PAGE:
Plant-pollinator networks in the tropics

Camila Souza and colleagues recently had their paper on plant‐pollinator networks published in Journal of Ecology. Read more about the paper in the blog post below.


Many plants depend on pollinators for reproduction, especially in the tropics. The interaction between plants and pollinators in a community form complex networks which may change in structure across spatial and temporal gradients.

Despite a clear appreciation of the temporally-dynamic nature of plant phenology and assemblage of pollinators, their interaction networks are often treated as temporally static entities. In this sense, we lack understanding of temporal variation in the structure of interaction networks, especially in species rich tropical regions of the world.

In our paper, we evaluated the seasonal variation of four plant-pollinator networks from two seasonal ecosystems in Central Brazil, involving a total of 29,077 flower visits between 278 plants and 349 animal species.

Our study is the first to provide a quantitative description of seasonal changes in the metrics of plant-pollinator interaction networks in tropical areas. We characterized the seasonal dynamics of plant-pollinator interactions, using sequential standardized networks, testing the prediction that interactions would be more specialized when resources are more abundant (i.e., during the rainy season). To do so, we also quantified the temporal availability of floral resources, as well as their functional diversity.

fig1

Fig 1: Bombus morio visiting Pontederia cordata. The bumble bee was the most important native pollinator of the studied communities.

Contrary to our prediction, we found that dry season networks, characterized by lower floral resource abundance, showed higher levels of network-wide interaction partitioning (complementary specialization and modularity). Nestedness and functional diversity of floral resources, however, were not different between dry and rainy seasons. Moreover, we could show that targeted sampling of interactions during the peak flowering season (an approach sometimes used in the literature), led to overestimation of network-wide specialization.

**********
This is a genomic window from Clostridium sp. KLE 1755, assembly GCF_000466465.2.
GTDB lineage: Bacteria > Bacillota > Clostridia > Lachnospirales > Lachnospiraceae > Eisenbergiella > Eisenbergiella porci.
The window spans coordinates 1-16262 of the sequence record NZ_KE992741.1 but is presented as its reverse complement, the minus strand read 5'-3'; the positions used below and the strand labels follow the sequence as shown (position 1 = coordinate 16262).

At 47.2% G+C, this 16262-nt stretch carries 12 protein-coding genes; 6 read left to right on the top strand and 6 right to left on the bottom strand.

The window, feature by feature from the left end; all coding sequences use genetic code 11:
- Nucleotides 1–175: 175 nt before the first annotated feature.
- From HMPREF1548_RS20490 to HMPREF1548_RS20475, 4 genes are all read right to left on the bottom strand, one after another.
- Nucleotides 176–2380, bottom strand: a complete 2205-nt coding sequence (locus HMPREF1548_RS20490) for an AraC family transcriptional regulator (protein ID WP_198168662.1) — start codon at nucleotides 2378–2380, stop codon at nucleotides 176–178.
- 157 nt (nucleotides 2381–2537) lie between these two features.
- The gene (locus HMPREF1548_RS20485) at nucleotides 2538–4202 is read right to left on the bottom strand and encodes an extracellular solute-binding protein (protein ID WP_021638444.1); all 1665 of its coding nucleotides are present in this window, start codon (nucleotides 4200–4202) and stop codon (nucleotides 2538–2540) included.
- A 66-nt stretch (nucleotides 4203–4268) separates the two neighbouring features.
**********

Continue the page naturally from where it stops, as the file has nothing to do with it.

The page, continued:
fig2

Fig 2: Views of studied formations and year-round, rainy and dry season interactions networks between plants and pollinators (in yellow and green circles, respectively). The thickness of lines and size of circles represent the interaction frequency and the total number of interactions for each species, respectively.

Although unexpected, the higher specialization during the dry season illustrates the temporarily dynamic nature of plant-pollinator interaction networks from the tropics. Moreover, the choice of sampling period should be considered with caution when conducting studies in year-round active biodiverse regions as well as when making broad-scale temperate vs. tropical network comparisons, which should consider such bias. Finally, our plant-pollinator interaction data comes from some of the major sampling gaps in the plant-pollinator network literature, contributing to broaden our understanding of this system.

Camila Silveira Souza (Universidade Federal de Mato Grosso do Sul, Brazil) and Pietro Maruyama (Universidade Estadual de Campinas, Brazil)


Read the full paper: Temporal variation in plant‐pollinator networks from seasonal tropical environments: higher specialization when resources are scarce

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